Young Indian women empowered by Mandela's Laureus legacy

When Nelson Mandela spoke at the inaugural Laureus World Sports Awards in Monaco in 2000, his speech about the power of sport to change the world went down in the annals of history.

The words of the first Laureus Patron have been a cornerstone for the Sport for Good Foundation and there are countless examples of Laureus working with projects that use sport to change the lives of young people affected by social exclusion, crime, natural disasters, wars and disease.

Young women from Jharkhand in India, for instance, are expected to be married and start having children at an early age, denying them opportunities afforded to their male counterparts.

Half of school-age girls in rural Jharkhand are not in school, 60% of girls become child brides and female literacy rates are only 45%.

The Yuwa (meaning “youth” in Hindu) project, founded by Franz Gastler, uses football to empower young girls in the area to overcome violence and child marriage and choose their own futures.

While the hook is football, played by 450 girls in the programme, Yuwa also offers education from highly qualified teachers for 95 young girls, empowering them to choose their own futures. They learn to speak English fluently, build self-confidence and self-worth and start to change perceptions of what a girl from a rural village in India is capable of achieving. 

Franz Gastler said: “When girls don’t know their worth it’s a very dangerous place. If you don’t know your self-worth, then you’ve got no defence against all the things that might come at you. When girls know their worth, they are limitless.

“When we started Yuwa I never imagined that this first team of 12 girls that we had would become hundreds or that these girls would become youth icons.

“I feel privileged to have been able to be a part of their story, and I am grateful to Laureus for their continued commitment to helping us take Yuwa to the next level in capacity and sustainability.”

At this year's Laureus World Sport Awards, Yuwa was recognised as the winner of the prestigious Laureus Sport for Good Award for their outstanding contribution to society using football as a tool to transform the lives of young girls.

Four of Yuwa’s beneficiaries showcased their football skills ahead of the Awards in Monaco with legendary former Arsenal manager Arsène Wenger.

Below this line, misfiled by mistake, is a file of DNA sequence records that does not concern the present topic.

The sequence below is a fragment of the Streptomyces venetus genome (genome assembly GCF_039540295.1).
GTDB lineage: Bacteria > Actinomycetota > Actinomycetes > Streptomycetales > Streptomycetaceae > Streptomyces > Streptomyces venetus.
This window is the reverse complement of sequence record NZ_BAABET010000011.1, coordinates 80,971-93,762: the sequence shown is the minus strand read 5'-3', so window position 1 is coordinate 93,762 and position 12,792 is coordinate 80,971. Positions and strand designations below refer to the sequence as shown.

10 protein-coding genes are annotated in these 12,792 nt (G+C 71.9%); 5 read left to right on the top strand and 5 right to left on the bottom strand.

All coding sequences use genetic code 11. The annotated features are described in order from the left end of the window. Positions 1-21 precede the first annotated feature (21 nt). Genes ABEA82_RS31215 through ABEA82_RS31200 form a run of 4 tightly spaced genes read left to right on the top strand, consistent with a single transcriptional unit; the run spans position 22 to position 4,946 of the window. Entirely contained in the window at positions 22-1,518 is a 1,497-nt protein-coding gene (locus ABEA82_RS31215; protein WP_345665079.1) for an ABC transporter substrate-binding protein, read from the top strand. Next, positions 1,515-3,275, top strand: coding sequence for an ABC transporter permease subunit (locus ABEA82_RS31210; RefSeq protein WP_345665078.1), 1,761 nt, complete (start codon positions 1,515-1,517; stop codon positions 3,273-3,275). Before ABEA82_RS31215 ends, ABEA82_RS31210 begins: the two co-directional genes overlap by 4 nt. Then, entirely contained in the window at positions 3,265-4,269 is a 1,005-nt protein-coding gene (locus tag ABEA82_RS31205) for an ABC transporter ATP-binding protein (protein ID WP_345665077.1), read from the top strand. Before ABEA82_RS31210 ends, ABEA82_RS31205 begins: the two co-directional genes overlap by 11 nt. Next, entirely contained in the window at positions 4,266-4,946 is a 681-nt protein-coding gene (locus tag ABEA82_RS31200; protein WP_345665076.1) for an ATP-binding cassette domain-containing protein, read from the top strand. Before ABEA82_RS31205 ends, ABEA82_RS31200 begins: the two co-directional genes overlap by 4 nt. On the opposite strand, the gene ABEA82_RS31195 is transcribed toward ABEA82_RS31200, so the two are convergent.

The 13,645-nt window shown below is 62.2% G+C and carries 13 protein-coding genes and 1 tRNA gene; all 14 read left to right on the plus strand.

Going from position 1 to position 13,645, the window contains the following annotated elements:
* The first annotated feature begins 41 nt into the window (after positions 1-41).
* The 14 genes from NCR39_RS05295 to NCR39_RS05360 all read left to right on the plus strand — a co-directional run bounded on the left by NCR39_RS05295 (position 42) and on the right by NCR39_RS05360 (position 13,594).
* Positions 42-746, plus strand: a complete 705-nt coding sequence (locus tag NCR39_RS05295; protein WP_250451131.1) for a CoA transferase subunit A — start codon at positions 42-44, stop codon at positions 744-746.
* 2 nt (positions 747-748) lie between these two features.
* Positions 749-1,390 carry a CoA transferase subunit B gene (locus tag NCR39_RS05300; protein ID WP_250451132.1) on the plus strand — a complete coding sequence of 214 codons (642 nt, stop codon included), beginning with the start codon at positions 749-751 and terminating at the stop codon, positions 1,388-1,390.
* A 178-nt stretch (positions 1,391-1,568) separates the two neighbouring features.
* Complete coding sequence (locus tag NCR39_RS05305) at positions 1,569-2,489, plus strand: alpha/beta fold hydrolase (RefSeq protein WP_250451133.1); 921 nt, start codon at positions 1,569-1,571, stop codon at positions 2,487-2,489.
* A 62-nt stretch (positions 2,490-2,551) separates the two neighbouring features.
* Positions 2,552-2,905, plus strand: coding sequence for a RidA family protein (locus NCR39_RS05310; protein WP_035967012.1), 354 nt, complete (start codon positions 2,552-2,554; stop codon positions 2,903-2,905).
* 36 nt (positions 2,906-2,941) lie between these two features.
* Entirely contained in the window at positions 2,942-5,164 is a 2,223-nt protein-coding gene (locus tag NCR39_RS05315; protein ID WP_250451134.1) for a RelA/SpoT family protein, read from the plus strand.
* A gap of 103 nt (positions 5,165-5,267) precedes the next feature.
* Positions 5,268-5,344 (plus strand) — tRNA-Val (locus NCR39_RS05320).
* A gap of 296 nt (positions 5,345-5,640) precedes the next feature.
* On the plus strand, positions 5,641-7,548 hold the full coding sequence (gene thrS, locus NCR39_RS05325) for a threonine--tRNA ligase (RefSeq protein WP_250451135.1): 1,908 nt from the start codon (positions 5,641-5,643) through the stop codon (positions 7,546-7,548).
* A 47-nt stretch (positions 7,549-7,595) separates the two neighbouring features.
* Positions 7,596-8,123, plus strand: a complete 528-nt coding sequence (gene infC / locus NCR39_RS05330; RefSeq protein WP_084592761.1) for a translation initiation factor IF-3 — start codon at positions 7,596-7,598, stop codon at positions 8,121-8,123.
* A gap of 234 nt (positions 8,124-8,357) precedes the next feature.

Wenger commented: “People talk about the beautiful game, and the Laureus-supported Yuwa programme is a wonderful example of the beautiful impact our sport can have.

“The work Yuwa is doing in rural communities in India reaches far beyond the football pitch. They are changing perceptions, improving lives and giving young girls the chance to create brighter futures.”

While the majority of males and females in rural areas of India seldom leave their villages, let alone their state, more than 30 Yuwa girls have spoken at universities, TEDx events and conferences and travelled across India and abroad.

More critically, in a context where 60% of girls are child brides, 100% of Yuwa girls have not been coerced into child marriage.

Neeta Kumari, one of the participants at Yuwa, said: “In my community, it’s just a rule that girls should marry at 14 or 15, have children and spend the rest of their lives in the kitchen.

“I want to play football, stay in school and be a role model so other girls can tell their family: ‘Wow, see that girl! She has done it, why can’t I?’ Through Yuwa, I have the power to choose my own future.”

Sean Fitzpatrick, Chairman of the Laureus World Sports Academy, said: “Football for these young girls in the Yuwa programme is a life-changing opportunity, and I know I speak on behalf of the entire Laureus World Sports Academy when I say that we are hugely inspired by their work.”

In 2018, nearly 300,000 young people all over the world directly benefited from more than 160 Laureus Sport for Good supported projects in 40 countries, working to end violence, discrimination and disadvantage by using sport as the tool for change.

Of the children and young people Laureus Sport for Good programmes reached worldwide, 49% were young women and girls.

To find out more about Yuwa, please visit